I marvel at the desert landscaping, water features, pit house replica and wall tile mosaics as I stroll the 52-acre site on the edge of a marsh discovered by the U.S. Corps of Engineers, which was working on a dam to help contain flood waters fed into the area by a series of ditches, or arroyos. A series of interpretive signs explains how El Paso was settled over the millennia — from prehistoric hunters and gatherers to the arrival of Europeans in 1598 — and how the area evolved from a land of pinyon, juniper and oak woodlands 10,000 years ago to the desert scrub and grasslands seen today.
There’s still plenty of time left to head north through the Mesilla Valley west of the Rio Grande on the Don Juan de Oñate Trail (New Mexico 28/118), one of my favorite drives. The roads traverse old towns, cotton and chile fields, and pecan trees as it winds to the picturesque town of Mesilla, New Mexico.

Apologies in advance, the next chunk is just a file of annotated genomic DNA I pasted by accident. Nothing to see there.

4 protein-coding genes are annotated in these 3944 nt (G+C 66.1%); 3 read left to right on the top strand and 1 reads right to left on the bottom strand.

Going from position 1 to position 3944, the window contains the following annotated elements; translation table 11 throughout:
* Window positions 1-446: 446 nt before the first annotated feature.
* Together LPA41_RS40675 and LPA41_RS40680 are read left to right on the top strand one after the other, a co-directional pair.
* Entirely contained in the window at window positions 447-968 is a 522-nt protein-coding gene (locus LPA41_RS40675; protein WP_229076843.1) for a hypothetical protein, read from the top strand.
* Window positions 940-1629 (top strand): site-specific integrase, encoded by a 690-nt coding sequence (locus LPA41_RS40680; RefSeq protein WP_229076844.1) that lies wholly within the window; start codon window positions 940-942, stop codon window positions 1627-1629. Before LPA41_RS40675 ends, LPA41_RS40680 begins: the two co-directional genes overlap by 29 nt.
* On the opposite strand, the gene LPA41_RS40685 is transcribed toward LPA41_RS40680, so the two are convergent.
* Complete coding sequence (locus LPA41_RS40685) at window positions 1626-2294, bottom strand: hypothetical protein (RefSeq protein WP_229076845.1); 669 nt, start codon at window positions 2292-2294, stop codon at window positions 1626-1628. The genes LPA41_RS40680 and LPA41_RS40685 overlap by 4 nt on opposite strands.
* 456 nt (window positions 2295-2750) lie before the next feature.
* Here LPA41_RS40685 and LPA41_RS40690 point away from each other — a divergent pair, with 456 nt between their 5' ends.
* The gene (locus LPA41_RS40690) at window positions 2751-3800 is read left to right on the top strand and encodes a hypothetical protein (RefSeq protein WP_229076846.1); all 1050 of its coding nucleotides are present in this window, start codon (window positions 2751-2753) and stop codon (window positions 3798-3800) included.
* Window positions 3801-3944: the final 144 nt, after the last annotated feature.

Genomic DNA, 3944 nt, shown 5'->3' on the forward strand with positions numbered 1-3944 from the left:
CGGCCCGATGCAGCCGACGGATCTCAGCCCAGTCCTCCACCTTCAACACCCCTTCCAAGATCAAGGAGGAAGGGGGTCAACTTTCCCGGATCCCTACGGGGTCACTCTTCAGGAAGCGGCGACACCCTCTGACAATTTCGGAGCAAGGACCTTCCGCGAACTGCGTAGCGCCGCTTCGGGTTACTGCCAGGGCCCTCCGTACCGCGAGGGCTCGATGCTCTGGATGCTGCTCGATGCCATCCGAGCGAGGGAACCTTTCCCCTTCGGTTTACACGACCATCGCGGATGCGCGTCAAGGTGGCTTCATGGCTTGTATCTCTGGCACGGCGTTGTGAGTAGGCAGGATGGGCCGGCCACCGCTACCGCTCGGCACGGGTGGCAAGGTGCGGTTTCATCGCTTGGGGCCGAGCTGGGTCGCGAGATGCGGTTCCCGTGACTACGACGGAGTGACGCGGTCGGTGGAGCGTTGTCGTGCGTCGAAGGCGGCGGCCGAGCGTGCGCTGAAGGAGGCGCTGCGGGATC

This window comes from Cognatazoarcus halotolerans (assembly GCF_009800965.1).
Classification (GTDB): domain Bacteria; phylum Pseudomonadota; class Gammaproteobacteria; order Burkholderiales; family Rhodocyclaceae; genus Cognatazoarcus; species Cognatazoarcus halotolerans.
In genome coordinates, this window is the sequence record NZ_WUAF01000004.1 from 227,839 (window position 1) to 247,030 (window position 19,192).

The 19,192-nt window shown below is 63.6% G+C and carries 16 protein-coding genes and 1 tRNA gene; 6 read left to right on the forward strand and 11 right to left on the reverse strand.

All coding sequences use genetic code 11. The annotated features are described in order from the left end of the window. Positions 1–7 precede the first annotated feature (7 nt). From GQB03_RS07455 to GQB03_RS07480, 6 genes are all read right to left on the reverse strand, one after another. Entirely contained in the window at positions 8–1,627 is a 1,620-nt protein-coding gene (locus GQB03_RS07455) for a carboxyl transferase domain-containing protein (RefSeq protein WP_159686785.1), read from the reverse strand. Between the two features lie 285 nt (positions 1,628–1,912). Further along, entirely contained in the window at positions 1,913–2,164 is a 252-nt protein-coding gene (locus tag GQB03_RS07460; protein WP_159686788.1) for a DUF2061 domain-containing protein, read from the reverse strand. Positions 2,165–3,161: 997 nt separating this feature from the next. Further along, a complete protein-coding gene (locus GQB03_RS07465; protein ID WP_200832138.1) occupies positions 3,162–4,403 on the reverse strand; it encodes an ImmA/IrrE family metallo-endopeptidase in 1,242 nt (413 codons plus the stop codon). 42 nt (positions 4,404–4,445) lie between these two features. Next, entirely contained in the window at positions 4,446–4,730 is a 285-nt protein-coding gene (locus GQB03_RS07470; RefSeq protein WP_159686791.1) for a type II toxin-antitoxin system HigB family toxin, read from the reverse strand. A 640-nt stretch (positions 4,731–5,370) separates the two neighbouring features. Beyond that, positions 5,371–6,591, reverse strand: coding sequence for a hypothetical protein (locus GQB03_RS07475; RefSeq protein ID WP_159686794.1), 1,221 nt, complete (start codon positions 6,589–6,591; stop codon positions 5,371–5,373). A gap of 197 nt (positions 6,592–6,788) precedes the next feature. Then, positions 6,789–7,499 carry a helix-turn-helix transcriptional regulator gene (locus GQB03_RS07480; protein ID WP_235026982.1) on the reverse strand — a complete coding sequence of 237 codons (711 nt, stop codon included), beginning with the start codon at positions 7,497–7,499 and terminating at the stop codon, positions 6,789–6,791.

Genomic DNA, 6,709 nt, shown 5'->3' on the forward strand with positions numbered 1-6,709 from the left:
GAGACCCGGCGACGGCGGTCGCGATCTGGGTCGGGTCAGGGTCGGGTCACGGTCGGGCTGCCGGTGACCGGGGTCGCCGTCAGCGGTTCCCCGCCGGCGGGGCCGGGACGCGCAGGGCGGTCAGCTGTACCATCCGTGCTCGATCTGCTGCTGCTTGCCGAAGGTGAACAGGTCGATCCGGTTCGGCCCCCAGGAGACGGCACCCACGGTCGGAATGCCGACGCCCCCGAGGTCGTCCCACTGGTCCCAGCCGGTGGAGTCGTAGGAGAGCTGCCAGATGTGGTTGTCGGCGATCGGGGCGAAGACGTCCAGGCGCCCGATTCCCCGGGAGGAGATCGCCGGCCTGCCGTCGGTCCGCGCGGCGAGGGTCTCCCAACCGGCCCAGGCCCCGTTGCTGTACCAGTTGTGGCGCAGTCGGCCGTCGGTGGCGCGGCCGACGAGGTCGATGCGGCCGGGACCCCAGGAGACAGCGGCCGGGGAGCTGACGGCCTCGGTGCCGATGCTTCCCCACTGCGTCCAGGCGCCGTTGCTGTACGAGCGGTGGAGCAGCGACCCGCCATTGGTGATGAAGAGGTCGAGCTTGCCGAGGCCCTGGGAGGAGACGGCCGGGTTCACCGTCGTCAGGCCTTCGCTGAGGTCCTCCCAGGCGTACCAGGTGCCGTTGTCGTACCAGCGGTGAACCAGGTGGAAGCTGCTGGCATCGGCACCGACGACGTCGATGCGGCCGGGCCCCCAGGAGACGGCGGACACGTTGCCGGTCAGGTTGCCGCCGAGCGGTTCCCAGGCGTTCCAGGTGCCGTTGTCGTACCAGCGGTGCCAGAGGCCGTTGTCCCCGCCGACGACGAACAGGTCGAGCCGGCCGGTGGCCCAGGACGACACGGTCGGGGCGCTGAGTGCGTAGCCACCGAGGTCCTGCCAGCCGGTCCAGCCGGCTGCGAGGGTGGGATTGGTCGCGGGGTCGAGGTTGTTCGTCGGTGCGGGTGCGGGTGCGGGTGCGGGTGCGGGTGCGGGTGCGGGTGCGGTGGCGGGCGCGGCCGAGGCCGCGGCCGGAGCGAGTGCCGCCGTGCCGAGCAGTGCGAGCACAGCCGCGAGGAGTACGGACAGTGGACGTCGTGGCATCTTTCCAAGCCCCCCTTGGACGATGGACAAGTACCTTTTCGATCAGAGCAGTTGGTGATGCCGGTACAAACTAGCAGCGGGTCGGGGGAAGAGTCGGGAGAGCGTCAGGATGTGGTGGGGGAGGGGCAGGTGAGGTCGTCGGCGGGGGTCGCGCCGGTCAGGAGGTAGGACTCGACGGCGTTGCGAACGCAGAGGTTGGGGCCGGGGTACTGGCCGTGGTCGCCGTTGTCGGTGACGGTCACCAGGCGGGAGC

Finding the renowned restaurant and pub Chope’s closed, I point my rental car east, cut over to I-10 and head back toward El Paso. I exit at Loop 375 (Trans-Mountain Road) to make the four-mile climb once again to Franklin Mountains State Park to photograph what I hope will be a postcard sunset. Though clouds aren’t cooperating this evening, I squeeze off a few shots before heading back to town for dinner on El Paso’s West Side. Avila’s Restaurant, a homegrown eatery, does not disappoint with a classic steak tampiqueña dinner.
My El Paso headquarters is the venerable Camino Real, a downtown gem built as the Paso del Norte Hotel in 1912 to serve the ranchers and mining industrialists who frequented the crossroads trading center. The National Register of Historic Places structure sits just a rifle shot from Juarez, where Pancho Villa fomented a failed revolution, some of whose battles were reportedly witnessed from the hotel’s rooftop. The world-class Dome Bar and Restaurant, topped by a massive Tiffany dome, is fit for both cattle barons and casual travelers of today.